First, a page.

Friday, October 22, 2010

Malaria: Turning the Genetic Keys to switch it off

More than a third of the 72 molecular switches that control key stages in the life cycle of the malaria parasite can be disrupted in some way.

The finding is a significant breakthrough in the search for inexpensive, effective vaccines and drugs to stop the transmission of a disease that kills up to a million children a year, according to new research.

Until now little has been known about the cellular processes involved in the development of this deadly disease.

The research, published in the journal Cell Host & Microbe, involved the first comprehensive functional analysis of protein kinases in any malaria parasite.

It is also the largest gene knock-out study in Plasmodium berghei—a malaria parasite infecting rodents.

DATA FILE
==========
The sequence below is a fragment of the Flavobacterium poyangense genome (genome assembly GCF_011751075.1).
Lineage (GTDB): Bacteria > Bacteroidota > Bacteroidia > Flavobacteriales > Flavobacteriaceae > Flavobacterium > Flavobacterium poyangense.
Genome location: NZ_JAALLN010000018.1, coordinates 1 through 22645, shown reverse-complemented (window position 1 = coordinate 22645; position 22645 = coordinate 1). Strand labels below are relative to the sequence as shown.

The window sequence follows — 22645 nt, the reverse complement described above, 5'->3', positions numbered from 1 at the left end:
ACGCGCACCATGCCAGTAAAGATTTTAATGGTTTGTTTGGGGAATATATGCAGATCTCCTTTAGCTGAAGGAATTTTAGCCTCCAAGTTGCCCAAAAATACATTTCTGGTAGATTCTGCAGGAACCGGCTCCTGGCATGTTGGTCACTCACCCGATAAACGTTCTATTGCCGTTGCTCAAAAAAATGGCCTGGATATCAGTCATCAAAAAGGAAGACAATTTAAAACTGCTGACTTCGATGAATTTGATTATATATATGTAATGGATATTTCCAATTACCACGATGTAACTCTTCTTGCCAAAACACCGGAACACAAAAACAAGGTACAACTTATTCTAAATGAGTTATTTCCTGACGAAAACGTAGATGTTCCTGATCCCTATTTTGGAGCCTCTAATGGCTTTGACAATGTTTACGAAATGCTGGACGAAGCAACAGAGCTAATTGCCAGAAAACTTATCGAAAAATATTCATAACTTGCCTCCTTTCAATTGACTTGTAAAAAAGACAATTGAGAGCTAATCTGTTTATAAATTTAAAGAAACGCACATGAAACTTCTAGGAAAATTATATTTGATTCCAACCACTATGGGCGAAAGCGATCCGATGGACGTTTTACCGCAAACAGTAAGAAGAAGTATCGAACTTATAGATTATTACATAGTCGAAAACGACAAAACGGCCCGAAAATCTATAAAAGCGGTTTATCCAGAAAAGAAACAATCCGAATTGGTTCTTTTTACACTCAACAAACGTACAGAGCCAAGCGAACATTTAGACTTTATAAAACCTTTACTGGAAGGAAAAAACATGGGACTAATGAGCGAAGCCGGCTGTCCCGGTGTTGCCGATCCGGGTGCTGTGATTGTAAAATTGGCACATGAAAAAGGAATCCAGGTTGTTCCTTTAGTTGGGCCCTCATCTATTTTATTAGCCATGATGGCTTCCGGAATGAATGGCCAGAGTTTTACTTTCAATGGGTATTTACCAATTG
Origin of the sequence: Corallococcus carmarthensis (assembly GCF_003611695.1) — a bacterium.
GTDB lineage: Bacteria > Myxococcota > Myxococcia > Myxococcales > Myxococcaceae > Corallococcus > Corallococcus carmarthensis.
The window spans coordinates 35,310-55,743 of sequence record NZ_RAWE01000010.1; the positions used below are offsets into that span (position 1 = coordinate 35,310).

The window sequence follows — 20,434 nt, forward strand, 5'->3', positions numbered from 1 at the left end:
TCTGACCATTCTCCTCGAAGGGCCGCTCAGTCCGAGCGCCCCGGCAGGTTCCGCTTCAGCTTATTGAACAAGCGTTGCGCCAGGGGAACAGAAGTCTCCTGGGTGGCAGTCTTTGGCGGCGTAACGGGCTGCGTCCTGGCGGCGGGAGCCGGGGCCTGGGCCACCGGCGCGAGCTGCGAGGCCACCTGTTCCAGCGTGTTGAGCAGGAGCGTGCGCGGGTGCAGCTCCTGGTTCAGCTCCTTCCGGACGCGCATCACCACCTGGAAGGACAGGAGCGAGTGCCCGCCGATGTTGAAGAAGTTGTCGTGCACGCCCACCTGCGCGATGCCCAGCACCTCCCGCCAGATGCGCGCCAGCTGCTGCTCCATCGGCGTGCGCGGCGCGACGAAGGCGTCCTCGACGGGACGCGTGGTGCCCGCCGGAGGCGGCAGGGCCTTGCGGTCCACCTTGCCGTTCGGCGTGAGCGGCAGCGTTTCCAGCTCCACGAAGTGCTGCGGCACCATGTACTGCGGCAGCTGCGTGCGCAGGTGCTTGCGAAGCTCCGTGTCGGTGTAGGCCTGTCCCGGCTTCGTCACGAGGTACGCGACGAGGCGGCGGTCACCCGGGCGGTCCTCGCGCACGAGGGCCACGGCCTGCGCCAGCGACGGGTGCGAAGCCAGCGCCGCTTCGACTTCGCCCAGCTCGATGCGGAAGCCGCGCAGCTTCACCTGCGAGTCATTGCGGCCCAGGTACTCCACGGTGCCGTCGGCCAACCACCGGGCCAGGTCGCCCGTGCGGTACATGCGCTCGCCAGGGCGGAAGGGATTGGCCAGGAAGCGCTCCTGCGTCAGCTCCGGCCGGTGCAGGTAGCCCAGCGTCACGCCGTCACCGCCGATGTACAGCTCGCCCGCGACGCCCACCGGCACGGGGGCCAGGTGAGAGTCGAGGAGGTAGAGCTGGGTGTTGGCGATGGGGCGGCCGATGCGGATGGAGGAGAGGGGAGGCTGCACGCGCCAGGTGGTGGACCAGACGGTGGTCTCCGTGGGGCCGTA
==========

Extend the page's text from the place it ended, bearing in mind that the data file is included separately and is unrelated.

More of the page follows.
“Blocking parasite transmission is recognized as an important element in the global fight to control malaria,” says Rita Tewari, in the school of biology at the University of Nottingham.

“Kinases are a family of proteins which contribute to the control of nearly all cellular processes and have already become major drug targets in the fight against cancer and other diseases.

“Now we have identified some key regulators that control the
transmission of the malaria parasite. Work to develop drugs to eradicate this terrible disease can now focus on the best targets.

This study shows how systematic functional studies not only increase our knowledge in understanding complexity of malaria parasite development but also gives us the rational approach towards drug development.”


University of Nottingham:

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